By Neal Glatt
I spent most of my career working as part of the team that built Case Snow Management into the juggernaut of a company it is today. Recently, Case was recognized as the 4th largest snow company in North America with revenues over $42 Million. Even more incredible, this company was started in just 2009. Here’s what I learned about achieving supercharged growth in seven and a half years:
1. Few Leaders Are Successful Unless a Lot of Other People Want Them to Be
We had a kick-ass team driving the company. We knew our individual strengths and weaknesses, trusted one another fully, and worked diligently toward a united goal. Having a variety of different personalities and expertise was an advantage we leveraged every day. And when we took big risks, we knew that every member of the team would work tirelessly to ensure we reaped the reward. Nothing significant is achieved alone, and we greatly valued the people who contributed to make success possible.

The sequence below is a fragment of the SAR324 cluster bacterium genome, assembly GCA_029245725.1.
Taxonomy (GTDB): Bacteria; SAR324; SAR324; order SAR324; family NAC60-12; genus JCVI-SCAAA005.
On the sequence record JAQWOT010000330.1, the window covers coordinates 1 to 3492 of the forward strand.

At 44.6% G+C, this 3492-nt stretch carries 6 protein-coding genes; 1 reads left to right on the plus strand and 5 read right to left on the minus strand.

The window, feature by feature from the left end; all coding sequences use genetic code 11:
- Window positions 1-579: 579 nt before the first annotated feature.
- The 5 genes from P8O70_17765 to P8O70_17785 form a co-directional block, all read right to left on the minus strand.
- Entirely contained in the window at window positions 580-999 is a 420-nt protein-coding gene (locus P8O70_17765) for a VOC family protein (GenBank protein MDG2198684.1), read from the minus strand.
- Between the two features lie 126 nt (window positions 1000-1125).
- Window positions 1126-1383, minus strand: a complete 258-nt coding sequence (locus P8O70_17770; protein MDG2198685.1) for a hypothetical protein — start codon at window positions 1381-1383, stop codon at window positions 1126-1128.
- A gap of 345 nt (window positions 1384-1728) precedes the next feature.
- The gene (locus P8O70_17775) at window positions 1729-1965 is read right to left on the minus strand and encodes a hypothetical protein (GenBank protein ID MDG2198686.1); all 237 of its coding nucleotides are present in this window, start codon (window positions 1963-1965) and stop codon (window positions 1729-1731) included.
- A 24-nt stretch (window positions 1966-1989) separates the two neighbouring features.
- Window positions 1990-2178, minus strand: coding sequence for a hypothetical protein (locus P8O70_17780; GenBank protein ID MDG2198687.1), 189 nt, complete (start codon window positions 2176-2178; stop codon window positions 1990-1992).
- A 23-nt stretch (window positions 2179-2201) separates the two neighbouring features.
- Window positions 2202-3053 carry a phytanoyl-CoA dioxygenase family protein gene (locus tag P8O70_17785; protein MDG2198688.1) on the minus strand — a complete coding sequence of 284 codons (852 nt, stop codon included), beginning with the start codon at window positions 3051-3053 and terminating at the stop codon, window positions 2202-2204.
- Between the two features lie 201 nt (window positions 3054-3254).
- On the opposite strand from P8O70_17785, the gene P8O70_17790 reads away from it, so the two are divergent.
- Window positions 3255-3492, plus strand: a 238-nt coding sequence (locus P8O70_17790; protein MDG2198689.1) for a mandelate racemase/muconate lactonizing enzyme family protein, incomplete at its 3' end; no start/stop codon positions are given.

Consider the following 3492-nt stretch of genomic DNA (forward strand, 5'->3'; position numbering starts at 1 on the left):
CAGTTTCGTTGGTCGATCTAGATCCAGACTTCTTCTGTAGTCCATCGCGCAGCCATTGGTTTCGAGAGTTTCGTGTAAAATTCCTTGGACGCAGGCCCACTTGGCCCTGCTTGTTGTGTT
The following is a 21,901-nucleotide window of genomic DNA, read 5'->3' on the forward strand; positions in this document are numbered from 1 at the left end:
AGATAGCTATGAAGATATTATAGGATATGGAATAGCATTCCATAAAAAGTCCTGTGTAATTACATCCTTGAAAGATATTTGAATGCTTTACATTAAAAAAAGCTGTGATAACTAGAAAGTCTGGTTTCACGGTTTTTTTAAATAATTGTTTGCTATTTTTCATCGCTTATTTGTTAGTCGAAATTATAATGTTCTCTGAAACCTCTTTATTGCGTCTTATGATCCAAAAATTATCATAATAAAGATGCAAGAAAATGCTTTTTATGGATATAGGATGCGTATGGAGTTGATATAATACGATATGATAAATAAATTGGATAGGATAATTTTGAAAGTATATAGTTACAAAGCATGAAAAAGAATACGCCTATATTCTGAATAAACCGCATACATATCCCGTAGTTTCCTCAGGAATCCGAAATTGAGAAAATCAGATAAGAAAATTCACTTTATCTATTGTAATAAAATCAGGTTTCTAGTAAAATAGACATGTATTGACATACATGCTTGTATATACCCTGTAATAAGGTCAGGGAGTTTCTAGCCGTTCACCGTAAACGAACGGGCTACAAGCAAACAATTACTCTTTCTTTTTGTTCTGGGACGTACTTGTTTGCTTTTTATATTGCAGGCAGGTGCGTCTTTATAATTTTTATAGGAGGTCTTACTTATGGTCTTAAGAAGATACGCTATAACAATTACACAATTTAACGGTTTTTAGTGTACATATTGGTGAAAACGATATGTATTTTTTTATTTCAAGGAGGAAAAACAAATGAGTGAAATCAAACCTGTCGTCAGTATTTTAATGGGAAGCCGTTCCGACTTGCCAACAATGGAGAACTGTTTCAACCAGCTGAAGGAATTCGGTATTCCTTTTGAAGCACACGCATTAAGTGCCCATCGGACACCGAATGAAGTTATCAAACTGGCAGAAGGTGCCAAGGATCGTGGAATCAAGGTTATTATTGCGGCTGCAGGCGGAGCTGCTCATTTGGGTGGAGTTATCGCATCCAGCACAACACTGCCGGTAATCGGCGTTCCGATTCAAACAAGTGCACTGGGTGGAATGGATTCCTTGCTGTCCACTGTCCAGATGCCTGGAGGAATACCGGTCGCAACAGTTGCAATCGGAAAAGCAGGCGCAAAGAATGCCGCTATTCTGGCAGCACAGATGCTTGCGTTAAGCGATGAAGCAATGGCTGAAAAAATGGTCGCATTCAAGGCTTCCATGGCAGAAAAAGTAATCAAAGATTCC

2. Experience is Not the Best Teacher
I was only 22 years old when I moved out to New England, and had spent almost my entire life growing up in Southern California never having even seen snow. I never worried about the experience because I found the best help possible. Back then, I had to hire mentors in sales, management, and operations because nothing existed to learn online and at my own pace. But by having someone guide me, even virtually, I was able to learn how to perform at the highest level without experience.
3. Keep Learning to Keep Leading
When I started with Case, snow pushers and treated salt were cutting edge. Now, they’re practically industry standard. Every year, we would relentlessly learn what was coming out in the industry. Whether discussing equipment, processes, management skills, or sales technology, knowledge was our biggest competitive advantage. To be the best, we learned the best.
When I left Case, I knew I wanted to help other people. That’s why we started GrowTheBench. There’s much more that I learned in my career and I’ve recorded many lessons on our website already. In fact, the three points you just read are all lessons taken directly from the course, Leadership Gold. The way to improve is obvious. The question is, will you put in the time to get what you want?
Tags: Leadership , Growth , Equipment , Success ,